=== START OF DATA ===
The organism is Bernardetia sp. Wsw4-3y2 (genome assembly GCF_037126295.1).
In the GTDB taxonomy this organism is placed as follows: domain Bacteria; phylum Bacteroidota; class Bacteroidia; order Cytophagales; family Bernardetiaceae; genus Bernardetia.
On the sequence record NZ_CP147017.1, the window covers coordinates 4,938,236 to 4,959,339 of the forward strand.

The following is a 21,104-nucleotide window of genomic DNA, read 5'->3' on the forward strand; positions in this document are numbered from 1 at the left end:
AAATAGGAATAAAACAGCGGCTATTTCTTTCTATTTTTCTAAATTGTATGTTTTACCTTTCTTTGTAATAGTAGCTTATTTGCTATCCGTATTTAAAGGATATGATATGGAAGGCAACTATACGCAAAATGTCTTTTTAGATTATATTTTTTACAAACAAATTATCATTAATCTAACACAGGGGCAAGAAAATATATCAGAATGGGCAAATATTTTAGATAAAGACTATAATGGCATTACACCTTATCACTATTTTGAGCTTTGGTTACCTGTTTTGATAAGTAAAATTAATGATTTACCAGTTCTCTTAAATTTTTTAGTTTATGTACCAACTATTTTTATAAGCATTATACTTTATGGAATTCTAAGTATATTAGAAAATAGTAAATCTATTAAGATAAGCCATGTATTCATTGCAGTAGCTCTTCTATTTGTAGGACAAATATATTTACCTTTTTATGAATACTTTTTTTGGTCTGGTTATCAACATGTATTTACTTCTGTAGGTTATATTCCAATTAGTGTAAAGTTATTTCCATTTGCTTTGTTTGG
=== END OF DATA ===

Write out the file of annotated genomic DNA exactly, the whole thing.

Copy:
The organism is Bernardetia sp. Wsw4-3y2 (genome assembly GCF_037126295.1).
In the GTDB taxonomy this organism is placed as follows: domain Bacteria; phylum Bacteroidota; class Bacteroidia; order Cytophagales; family Bernardetiaceae; genus Bernardetia.
On the sequence record NZ_CP147017.1, the window covers coordinates 4,938,236 to 4,959,339 of the forward strand.

The following is a 21,104-nucleotide window of genomic DNA, read 5'->3' on the forward strand; positions in this document are numbered from 1 at the left end:
AAATAGGAATAAAACAGCGGCTATTTCTTTCTATTTTTCTAAATTGTATGTTTTACCTTTCTTTGTAATAGTAGCTTATTTGCTATCCGTATTTAAAGGATATGATATGGAAGGCAACTATACGCAAAATGTCTTTTTAGATTATATTTTTTACAAACAAATTATCATTAATCTAACACAGGGGCAAGAAAATATATCAGAATGGGCAAATATTTTAGATAAAGACTATAATGGCATTACACCTTATCACTATTTTGAGCTTTGGTTACCTGTTTTGATAAGTAAAATTAATGATTTACCAGTTCTCTTAAATTTTTTAGTTTATGTACCAACTATTTTTATAAGCATTATACTTTATGGAATTCTAAGTATATTAGAAAATAGTAAATCTATTAAGATAAGCCATGTATTCATTGCAGTAGCTCTTCTATTTGTAGGACAAATATATTTACCTTTTTATGAATACTTTTTTTGGTCTGGTTATCAACATGTATTTACTTCTGTAGGTTATATTCCAATTAGTGTAAAGTTATTTCCATTTGCTTTGTTTGG